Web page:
On Friday, hundreds of CWAers rallied outside AT&T's annual shareholder meeting in Dallas, Texas, and called on the company to negotiate a fair contract that keeps family-supporting jobs in their communities. 14,000 AT&T workers covered by AT&T’s Midwest and Legacy T contracts have voted to authorize a strike if AT&T refuses to offer real solutions at the bargaining table.
"We're out here because we have many call centers that have closed. Cities have been devastated," said CWA District 4 Vice President Linda L. Hinton. "This is a wealthy, growing company, and it's our CWA members – their employees – who have helped build this company. Our members deserve a fair contract. It's about jobs and employment security for everyone."
"We deserve a fair and equitable contract," Vice President of Telecommunications & Technologies Lisa Bolton said. "We are not asking for anything unreasonable – just good wages, good benefits, and job security. After AT&T pushed and pushed for that tax bill to go through, AT&T CEO Randall Stephenson was out in the public making statements that there will be 7,000 new jobs. Only weeks later, what did he do? He laid off 1,500 members. These contract negotiations are an insult to every one of you and every one of your families."
District 6 Vice President Claude Cummings said, "Already in the first quarter of 2018, AT&T has made $4 billion in profit. You made that money for them. We shouldn't have any takebacks on the table. We want a fair contract with good wages, good benefits, and job security."
While AT&T refuses to release details about plans for its $20 billion in tax savings, the CWA report finds that AT&T has closed 44 call centers and eliminated 16,000 call center jobs in the last seven years.
Hundreds of CWAers, including CWA District 4 Vice President Linda L. Hinton, Vice President of Telecommunications Technologies Lisa Bolton, District 6 Vice President Claude Cummings, and Public, Health Care and Education Workers Vice President Brooks Sunkett, rallied outside AT&T's annual shareholder meeting in Dallas, Texas, and called on the company to negotiate a fair contract that keeps family-supporting jobs in their communities.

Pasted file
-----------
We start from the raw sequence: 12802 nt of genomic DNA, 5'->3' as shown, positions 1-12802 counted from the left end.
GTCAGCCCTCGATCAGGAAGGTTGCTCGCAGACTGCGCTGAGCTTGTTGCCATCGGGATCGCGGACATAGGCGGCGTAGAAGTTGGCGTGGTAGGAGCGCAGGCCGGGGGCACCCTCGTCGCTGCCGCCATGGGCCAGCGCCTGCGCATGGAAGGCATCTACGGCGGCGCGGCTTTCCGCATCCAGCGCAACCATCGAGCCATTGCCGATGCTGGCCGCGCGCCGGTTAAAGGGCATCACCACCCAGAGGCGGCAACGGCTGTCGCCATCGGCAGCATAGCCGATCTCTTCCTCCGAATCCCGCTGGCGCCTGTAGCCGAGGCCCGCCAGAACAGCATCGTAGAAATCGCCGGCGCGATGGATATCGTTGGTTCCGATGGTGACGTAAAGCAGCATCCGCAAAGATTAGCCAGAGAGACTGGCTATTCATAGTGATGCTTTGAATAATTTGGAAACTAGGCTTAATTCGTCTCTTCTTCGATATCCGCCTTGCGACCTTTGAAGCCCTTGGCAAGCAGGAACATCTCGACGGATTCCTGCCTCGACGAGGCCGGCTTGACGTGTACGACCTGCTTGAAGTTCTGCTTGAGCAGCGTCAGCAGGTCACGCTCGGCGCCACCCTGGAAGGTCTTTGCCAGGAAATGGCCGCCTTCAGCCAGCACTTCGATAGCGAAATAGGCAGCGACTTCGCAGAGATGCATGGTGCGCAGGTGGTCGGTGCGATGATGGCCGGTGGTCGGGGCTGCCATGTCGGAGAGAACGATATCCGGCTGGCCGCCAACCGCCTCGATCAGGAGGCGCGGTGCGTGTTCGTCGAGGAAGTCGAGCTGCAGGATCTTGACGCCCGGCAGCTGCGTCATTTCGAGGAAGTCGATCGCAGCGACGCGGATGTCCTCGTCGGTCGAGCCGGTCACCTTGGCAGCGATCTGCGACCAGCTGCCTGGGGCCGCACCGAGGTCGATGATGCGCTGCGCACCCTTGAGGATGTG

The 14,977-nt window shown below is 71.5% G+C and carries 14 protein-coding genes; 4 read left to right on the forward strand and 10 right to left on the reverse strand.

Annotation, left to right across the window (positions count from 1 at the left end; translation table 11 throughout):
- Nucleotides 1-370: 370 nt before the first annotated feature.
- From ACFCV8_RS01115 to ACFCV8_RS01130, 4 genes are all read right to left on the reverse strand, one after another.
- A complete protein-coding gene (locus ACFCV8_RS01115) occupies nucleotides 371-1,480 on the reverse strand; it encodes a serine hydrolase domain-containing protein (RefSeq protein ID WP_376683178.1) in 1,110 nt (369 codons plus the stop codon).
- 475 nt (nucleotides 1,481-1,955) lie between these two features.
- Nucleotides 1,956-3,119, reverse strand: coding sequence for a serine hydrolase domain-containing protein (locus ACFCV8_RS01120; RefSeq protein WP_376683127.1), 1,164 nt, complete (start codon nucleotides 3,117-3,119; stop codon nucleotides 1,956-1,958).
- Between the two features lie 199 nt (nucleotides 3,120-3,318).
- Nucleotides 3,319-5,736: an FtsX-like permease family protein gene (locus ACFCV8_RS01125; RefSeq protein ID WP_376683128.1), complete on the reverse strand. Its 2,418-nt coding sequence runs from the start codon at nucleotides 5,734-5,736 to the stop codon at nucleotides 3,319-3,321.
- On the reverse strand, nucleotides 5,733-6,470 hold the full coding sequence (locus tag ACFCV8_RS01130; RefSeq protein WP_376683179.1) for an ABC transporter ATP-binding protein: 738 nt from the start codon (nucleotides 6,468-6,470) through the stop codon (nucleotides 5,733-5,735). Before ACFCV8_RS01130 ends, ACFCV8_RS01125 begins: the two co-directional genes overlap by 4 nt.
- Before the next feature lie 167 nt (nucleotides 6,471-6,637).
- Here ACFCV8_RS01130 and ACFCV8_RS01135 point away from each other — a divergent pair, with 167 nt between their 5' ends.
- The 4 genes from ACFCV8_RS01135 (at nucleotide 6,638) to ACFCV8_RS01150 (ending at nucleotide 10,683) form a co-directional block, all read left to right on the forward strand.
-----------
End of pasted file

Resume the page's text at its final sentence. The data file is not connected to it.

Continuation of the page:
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New Jersey Executive Branch
New Jersey CWA members ratified a contract with Governor Phil Murphy's Administration covering 35,000 workers employed by the Executive Branch of New Jersey State Government.
"We are heartened to reach this fair agreement with the Murphy Administration," said CWA District 1 Vice-President Dennis Trainor. "This is a great day for New Jersey and the working men and women who dedicate their lives to making state government run."
The contract addresses all retroactive increments and clothing allowance payments, provides two across-the-board pay increases of 2%, and came with no concessions – a major victory rewarding years of solidarity by CWA members throughout the state and the hard work by the bargaining committee.
Dollar Thrifty Automotive Group (DTG)
DTG rental agents at the Los Angeles International Airport, members of CWA Local 9003, voted overwhelmingly to ratify their first-ever collective bargaining agreement. The agreement includes retroactive pay, wage increases that averaged an immediate 22% increase with substantial increases every year over the life of the contact, institutes a comprehensive grievance process, and maintains benefits with no premium increases.
Aclara Technologies (Smart Grid Solutions)
About 250 utility meter installers at Aclara/SGS, members of CWA Local 1109, ratified their first contract. The contract, which members called "life-changing," will double members' base wages over the life of the contract, institute paid time off for the first time, provide job protections, and much more.
Major Wins for CWA Members in FAA Reauthorization Bill
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After years of making phone calls, holding rallies, and lobbying Members of Congress, CWA members succeeded in getting their top priority items included in the FAA Reauthorization Act of 2018, passed last week by the U.S. House of Representatives. Now the bill will head to the U.S. Senate for consideration.